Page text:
Loxley House

Turn Off Your Lights..

Welcome to my new blog: Turn off your lights! I’m currently still working on the design for the main website, but as the blog is finished I decided to start using it.

The main website will give people the opportunity to name and shame businesses and organisations who waste energy by leaving their lights switched on through the night when  there is no-one there.

The idea to create the site came last year when I lived near the train station in Nottingham. I would often walk home from town on the weekend in the early hours of the morning past the Capital One offices. I was always surprised by how many lights they had on and no matter how much I looked through the windows I never saw anyone inside!

Nearly a year on, Capital One still leave their lights on! These pictures were taken on Saturday 3rd January, 2008. Admittedly, while I was taking the pictures I did see someone, who looked like a cleaner or security guard, walking around one floor – but even so, that’s a lot of lights switched on for just one person who can only be on one floor at a time!

capital one, nottingham

In kind of a double whammy, I noticed that lots of the computers inside the building were still switched on too! How much power is this (more or less) empty building using?!

capital one, nottingham

More information on Capital One’s attitudes towards Environmental Sustainability can be found on their website: “Every day, we strive to ensure that we operate our business in an environmentally sound and socially responsible manner and seek to raise awareness of sustainability best practices among our shareholders, consumers, associates and suppliers” Really?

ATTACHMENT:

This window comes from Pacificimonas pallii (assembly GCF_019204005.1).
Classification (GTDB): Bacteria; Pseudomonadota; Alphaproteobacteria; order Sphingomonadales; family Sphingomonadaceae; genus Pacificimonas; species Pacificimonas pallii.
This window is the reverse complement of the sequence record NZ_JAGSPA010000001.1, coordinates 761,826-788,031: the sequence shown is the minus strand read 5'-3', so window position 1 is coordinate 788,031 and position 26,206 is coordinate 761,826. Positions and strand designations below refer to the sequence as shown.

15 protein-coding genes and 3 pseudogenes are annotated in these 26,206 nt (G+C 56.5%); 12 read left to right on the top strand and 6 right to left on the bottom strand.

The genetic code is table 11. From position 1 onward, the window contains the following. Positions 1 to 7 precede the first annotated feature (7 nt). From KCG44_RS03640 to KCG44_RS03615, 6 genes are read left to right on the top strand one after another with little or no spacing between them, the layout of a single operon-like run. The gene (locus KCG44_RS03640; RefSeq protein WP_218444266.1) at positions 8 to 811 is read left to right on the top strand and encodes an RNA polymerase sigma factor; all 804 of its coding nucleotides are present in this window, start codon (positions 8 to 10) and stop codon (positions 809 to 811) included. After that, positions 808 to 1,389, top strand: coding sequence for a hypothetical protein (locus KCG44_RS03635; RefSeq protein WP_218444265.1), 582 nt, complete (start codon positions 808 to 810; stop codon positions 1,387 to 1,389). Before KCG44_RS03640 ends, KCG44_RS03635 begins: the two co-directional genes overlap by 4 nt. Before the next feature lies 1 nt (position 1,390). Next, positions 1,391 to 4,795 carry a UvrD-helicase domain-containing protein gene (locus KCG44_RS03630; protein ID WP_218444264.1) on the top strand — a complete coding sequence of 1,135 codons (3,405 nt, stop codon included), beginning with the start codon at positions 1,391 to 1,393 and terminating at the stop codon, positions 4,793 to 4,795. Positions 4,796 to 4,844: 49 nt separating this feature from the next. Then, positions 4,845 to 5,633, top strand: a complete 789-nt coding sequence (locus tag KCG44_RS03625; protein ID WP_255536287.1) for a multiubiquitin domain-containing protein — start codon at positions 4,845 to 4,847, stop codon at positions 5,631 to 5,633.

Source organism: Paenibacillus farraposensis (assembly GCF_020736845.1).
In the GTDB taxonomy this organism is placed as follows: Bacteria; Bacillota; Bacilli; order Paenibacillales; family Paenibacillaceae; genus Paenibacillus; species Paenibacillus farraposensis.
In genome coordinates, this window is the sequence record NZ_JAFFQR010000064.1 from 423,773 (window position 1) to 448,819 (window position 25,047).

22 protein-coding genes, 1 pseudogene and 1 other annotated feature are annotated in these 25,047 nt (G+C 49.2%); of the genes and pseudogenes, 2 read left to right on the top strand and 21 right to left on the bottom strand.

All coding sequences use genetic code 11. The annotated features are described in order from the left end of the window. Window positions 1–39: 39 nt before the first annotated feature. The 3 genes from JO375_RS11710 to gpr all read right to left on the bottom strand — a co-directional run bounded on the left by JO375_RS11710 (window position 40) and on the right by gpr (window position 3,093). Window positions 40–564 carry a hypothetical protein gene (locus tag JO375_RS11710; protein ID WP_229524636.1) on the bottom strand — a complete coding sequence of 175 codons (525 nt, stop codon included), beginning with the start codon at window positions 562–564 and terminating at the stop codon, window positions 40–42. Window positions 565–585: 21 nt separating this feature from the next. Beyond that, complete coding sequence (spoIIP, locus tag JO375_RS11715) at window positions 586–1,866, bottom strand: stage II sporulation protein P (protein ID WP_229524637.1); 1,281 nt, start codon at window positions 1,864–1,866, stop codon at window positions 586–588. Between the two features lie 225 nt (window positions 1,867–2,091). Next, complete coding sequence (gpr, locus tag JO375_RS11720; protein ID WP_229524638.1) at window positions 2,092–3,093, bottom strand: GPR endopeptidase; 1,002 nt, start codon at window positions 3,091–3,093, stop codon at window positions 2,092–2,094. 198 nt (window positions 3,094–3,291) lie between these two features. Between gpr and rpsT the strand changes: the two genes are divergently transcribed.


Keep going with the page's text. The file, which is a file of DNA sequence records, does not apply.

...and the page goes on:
If you see any other examples of businesses who are clearly wasting energy then please take a picture and send me photos! All photos can be emailed to: photos@turnoffyourlights.co.uk. If you have any thoughts or suggestions about the site then please get in touch at the same address!

7 Responses to “Turn Off Your Lights..”

  1. Green Girl says:

    I see loads of companies who leave their lights and computers turned on over night. It’s such a waste!

    This is a great idea for a website…

    Will be taking my camera out with me from now on to name and shame those companies who don’t take our planet seriously.

    Thanks :)

  2. jon says:


    They should be shamed!

  3. [...] sense and thought to switch appliances and lights off if they are not needed – if only people at Capital One [...]

  4. Joe Godfrey says:

    I have just moved from England, and now relise how much light pollution there is around British cities, as at night here it is black, one street light at road Junctions, and along public footpaths, on roads or seperate.

    There are no lights on motorways, or any other road that does not have a footpath (cars and cycles should have lights anyway by law).

    Back to the UK.

    A thing that was (many years ago) mentioned was that exterior lighting, should not point upwards, and infact street lights are designed not to ‘leak’, and uplighting was to be banned on new developments.